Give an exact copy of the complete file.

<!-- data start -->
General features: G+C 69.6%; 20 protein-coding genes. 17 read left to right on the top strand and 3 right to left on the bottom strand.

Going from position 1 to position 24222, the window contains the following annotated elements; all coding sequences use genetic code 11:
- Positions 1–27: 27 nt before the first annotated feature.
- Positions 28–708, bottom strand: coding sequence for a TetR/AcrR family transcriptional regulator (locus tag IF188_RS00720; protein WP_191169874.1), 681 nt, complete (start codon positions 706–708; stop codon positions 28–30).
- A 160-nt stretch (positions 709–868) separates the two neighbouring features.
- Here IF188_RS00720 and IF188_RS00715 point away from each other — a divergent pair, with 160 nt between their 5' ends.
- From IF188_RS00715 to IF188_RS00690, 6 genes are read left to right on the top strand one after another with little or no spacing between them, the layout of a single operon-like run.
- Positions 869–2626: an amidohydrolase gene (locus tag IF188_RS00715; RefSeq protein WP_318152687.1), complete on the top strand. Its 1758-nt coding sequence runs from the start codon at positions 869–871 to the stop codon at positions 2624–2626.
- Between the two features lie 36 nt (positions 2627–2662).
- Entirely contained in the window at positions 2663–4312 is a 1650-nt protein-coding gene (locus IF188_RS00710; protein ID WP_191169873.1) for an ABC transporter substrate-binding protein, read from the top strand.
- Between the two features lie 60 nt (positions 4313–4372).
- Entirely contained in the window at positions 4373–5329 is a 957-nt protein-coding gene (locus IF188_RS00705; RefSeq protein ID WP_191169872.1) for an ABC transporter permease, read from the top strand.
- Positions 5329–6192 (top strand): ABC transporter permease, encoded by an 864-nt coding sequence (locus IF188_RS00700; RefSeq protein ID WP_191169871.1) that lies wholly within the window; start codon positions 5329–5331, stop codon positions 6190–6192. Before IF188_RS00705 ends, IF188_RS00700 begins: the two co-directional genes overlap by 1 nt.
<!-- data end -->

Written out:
General features: G+C 69.6%; 20 protein-coding genes. 17 read left to right on the top strand and 3 right to left on the bottom strand.

Going from position 1 to position 24222, the window contains the following annotated elements; all coding sequences use genetic code 11:
- Positions 1–27: 27 nt before the first annotated feature.
- Positions 28–708, bottom strand: coding sequence for a TetR/AcrR family transcriptional regulator (locus tag IF188_RS00720; protein WP_191169874.1), 681 nt, complete (start codon positions 706–708; stop codon positions 28–30).
- A 160-nt stretch (positions 709–868) separates the two neighbouring features.
- Here IF188_RS00720 and IF188_RS00715 point away from each other — a divergent pair, with 160 nt between their 5' ends.
- From IF188_RS00715 to IF188_RS00690, 6 genes are read left to right on the top strand one after another with little or no spacing between them, the layout of a single operon-like run.
- Positions 869–2626: an amidohydrolase gene (locus tag IF188_RS00715; RefSeq protein WP_318152687.1), complete on the top strand. Its 1758-nt coding sequence runs from the start codon at positions 869–871 to the stop codon at positions 2624–2626.
- Between the two features lie 36 nt (positions 2627–2662).
- Entirely contained in the window at positions 2663–4312 is a 1650-nt protein-coding gene (locus IF188_RS00710; protein ID WP_191169873.1) for an ABC transporter substrate-binding protein, read from the top strand.
- Between the two features lie 60 nt (positions 4313–4372).
- Entirely contained in the window at positions 4373–5329 is a 957-nt protein-coding gene (locus IF188_RS00705; RefSeq protein ID WP_191169872.1) for an ABC transporter permease, read from the top strand.
- Positions 5329–6192 (top strand): ABC transporter permease, encoded by an 864-nt coding sequence (locus IF188_RS00700; RefSeq protein ID WP_191169871.1) that lies wholly within the window; start codon positions 5329–5331, stop codon positions 6190–6192. Before IF188_RS00705 ends, IF188_RS00700 begins: the two co-directional genes overlap by 1 nt.